Grain Dealers, Main Street America

The Main Street America Group, based in Jacksonville, Fla., announced that Indiana-domiciled Grain Dealers Mutual Insurance Co. has been cleared to become an affiliate of the Jacksonville, Fla.-based super regional property/casualty insurance carrier.

The deal has been approved by the Indiana Department of Insurance and affirmed by policyholders of Grain Dealers Mutual. Financial terms were not disclosed.

Main Street will enter two states that are new to Main Street America – Indiana and Mississippi- and grow market share in several other Grain Dealers states where Main Street America already writes business, said Tom Van Berkel, Main Street America’s chairman, president and chief executive officer. The company will now write business in 24 states.

Florida OIR, Magnolia

Home insurer Magnolia Insurance Co. has been placed under administrative supervision by Florida insurance regulators who said it is in unsound financial shape and its president, H. James Irl, has resigned.

The Coconut Grove-based insurer voluntarily agreed to the supervision, which is to last 120 days from Dec. 14 but can be extended.

Magnolia will be restricted in the writing and renewing of business under the consent order with the Office of Insurance Regulation. It will also need OIR approval for any major transaction, asset transfer, reinsurance agreement, investment or management change.

The company has agreed to work with OIR to develop a “corrective plan of action” that could include being acquired.

Irl is prohibited from any management role.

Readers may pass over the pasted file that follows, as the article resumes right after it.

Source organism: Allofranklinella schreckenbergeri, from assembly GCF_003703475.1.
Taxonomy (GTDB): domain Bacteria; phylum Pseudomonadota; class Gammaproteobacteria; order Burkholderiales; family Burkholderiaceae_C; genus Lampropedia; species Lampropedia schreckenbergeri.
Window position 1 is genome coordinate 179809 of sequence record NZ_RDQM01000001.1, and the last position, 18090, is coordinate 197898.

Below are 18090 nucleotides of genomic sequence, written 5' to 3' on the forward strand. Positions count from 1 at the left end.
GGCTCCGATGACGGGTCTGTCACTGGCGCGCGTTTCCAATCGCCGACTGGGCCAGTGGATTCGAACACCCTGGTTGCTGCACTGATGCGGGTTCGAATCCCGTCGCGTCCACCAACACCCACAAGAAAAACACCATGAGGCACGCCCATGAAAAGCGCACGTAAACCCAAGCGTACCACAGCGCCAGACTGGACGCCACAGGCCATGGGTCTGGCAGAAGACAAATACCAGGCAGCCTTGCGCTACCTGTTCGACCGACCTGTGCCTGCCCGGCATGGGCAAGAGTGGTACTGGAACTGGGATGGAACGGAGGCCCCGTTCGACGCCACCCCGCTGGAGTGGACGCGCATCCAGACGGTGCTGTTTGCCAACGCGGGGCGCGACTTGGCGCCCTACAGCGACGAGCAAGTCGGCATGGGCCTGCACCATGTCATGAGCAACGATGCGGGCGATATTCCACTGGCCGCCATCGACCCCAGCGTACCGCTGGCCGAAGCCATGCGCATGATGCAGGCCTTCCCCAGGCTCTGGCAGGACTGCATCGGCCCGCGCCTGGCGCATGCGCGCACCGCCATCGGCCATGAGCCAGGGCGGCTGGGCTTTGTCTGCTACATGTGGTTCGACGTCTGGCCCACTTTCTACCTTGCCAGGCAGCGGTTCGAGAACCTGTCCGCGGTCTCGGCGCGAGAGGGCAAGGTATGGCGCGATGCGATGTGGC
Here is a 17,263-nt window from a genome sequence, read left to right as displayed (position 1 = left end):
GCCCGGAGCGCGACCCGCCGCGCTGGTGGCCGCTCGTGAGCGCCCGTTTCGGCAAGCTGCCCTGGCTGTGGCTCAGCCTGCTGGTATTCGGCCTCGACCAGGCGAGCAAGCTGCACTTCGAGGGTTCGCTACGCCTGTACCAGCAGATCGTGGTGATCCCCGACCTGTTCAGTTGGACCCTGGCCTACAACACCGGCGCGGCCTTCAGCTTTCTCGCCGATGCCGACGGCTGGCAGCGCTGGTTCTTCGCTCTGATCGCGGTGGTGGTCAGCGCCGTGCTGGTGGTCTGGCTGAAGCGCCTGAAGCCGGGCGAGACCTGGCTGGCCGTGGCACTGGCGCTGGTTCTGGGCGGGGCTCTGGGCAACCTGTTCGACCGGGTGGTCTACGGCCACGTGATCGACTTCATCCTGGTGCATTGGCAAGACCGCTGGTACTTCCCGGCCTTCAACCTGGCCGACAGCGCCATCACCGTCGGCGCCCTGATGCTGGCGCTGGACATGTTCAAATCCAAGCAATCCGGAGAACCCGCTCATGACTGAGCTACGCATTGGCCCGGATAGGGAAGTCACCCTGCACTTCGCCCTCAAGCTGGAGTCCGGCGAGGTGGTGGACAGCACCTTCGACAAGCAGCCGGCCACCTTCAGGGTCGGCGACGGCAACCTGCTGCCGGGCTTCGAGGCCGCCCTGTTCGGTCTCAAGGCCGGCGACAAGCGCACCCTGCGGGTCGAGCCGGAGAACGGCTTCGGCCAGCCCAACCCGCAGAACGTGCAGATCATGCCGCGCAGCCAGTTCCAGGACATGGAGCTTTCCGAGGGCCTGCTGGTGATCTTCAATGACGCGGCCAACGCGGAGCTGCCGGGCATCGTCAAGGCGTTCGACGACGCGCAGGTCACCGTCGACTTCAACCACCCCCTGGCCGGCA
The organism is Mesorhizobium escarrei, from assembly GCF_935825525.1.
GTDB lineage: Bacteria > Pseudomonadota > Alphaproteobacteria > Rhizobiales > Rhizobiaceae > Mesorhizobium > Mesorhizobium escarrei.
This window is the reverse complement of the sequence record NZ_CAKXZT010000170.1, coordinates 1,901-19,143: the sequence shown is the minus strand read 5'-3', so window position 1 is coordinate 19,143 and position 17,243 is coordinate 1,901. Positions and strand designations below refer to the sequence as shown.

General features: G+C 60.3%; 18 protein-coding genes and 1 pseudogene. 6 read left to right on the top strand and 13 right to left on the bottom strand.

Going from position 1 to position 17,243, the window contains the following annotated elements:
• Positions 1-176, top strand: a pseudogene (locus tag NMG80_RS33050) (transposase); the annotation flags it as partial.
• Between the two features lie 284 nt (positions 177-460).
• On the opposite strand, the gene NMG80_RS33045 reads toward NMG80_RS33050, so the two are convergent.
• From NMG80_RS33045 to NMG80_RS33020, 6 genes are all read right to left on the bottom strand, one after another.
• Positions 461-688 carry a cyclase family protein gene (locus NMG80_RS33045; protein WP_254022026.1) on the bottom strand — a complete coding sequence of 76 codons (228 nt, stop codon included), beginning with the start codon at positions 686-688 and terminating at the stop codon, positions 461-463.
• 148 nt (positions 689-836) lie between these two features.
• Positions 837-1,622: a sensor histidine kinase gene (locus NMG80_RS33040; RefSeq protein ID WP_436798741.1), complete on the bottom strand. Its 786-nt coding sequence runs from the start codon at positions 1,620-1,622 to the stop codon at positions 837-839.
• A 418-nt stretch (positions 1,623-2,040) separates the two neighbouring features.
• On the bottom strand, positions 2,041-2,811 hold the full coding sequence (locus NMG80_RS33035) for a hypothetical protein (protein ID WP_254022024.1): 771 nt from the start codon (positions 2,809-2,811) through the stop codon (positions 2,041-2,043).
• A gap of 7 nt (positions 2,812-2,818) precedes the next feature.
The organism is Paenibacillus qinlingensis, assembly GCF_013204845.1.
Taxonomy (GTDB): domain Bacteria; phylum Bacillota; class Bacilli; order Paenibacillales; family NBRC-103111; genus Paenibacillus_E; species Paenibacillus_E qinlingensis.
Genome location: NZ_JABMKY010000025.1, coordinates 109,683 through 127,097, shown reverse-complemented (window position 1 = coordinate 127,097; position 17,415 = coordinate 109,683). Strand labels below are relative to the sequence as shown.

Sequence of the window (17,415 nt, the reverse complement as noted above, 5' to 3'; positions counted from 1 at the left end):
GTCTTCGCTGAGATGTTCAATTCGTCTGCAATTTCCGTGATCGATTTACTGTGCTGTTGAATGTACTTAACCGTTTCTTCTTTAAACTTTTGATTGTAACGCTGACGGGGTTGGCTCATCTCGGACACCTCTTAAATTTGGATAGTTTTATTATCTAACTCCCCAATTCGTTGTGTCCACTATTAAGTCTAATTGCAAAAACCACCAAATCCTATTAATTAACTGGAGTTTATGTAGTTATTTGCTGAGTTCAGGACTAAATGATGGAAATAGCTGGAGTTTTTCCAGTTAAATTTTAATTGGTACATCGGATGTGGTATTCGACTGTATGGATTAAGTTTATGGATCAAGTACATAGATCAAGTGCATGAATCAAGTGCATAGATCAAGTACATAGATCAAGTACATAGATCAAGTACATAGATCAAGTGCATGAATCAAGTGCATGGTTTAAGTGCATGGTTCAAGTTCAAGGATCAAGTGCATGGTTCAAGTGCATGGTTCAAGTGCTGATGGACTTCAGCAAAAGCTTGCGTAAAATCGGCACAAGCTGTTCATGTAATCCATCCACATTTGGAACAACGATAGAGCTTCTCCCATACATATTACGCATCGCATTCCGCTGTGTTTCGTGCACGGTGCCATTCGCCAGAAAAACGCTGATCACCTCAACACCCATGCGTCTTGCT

The state action comes a few weeks after the insurer lost its rating from an actuarial firm, Demotech, for failure to submit current financials and proof of management changes.

Magnolia began doing business in April, 2008, with $20 million in capital and 100,000 policies shifted from Citizens.

Homeowners Choice, Citizens

State officials have authorized a private Florida insurer to accept 23,000 policies from the state-owned insurer, Citizens Property Insurance Corp.

Homeowners Choice, Inc. said the assumption of these policies represents a 44 percent increase from the its current 52,000 policies. State-backed Citizens is now Florida’s largest homeowners’ insurance provider with more than 1 million policies in force. The 23,000 policies are assumable under a take-out program that seeks to reduce the state’s risk exposure.

In October, the insurer was also selected by the state as the replacement insurer for 5,500 policyholders of American Keystone Insurance Co., when that company was placed into receivership. The state authorized Homeowners Choice to offer replacement coverage to those policyholders.

The insurer was also authorized to assume policies from Citizens in 2008.

Homeowners Choice writes homes, condominiums insurance and tenants’ insurance in Florida only. It has written about $100 million in premiums.